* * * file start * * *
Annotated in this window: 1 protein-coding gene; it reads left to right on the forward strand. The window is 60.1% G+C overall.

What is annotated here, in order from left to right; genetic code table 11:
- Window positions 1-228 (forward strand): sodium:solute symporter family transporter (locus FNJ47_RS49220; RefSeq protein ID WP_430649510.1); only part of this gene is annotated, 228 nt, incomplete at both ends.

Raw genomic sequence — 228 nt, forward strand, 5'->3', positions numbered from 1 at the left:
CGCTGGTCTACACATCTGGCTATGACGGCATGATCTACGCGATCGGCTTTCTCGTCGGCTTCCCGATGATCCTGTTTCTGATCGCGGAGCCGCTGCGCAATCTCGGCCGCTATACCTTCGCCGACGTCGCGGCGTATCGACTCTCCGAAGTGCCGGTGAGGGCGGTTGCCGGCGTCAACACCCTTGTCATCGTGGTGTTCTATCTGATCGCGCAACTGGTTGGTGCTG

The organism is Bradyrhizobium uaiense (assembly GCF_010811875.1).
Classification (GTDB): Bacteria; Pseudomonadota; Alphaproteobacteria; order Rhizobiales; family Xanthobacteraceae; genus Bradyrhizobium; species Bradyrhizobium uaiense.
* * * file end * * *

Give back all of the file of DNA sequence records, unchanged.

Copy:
Annotated in this window: 1 protein-coding gene; it reads left to right on the forward strand. The window is 60.1% G+C overall.

What is annotated here, in order from left to right; genetic code table 11:
- Window positions 1-228 (forward strand): sodium:solute symporter family transporter (locus FNJ47_RS49220; RefSeq protein ID WP_430649510.1); only part of this gene is annotated, 228 nt, incomplete at both ends.

Raw genomic sequence — 228 nt, forward strand, 5'->3', positions numbered from 1 at the left:
CGCTGGTCTACACATCTGGCTATGACGGCATGATCTACGCGATCGGCTTTCTCGTCGGCTTCCCGATGATCCTGTTTCTGATCGCGGAGCCGCTGCGCAATCTCGGCCGCTATACCTTCGCCGACGTCGCGGCGTATCGACTCTCCGAAGTGCCGGTGAGGGCGGTTGCCGGCGTCAACACCCTTGTCATCGTGGTGTTCTATCTGATCGCGCAACTGGTTGGTGCTG

The organism is Bradyrhizobium uaiense (assembly GCF_010811875.1).
Classification (GTDB): Bacteria; Pseudomonadota; Alphaproteobacteria; order Rhizobiales; family Xanthobacteraceae; genus Bradyrhizobium; species Bradyrhizobium uaiense.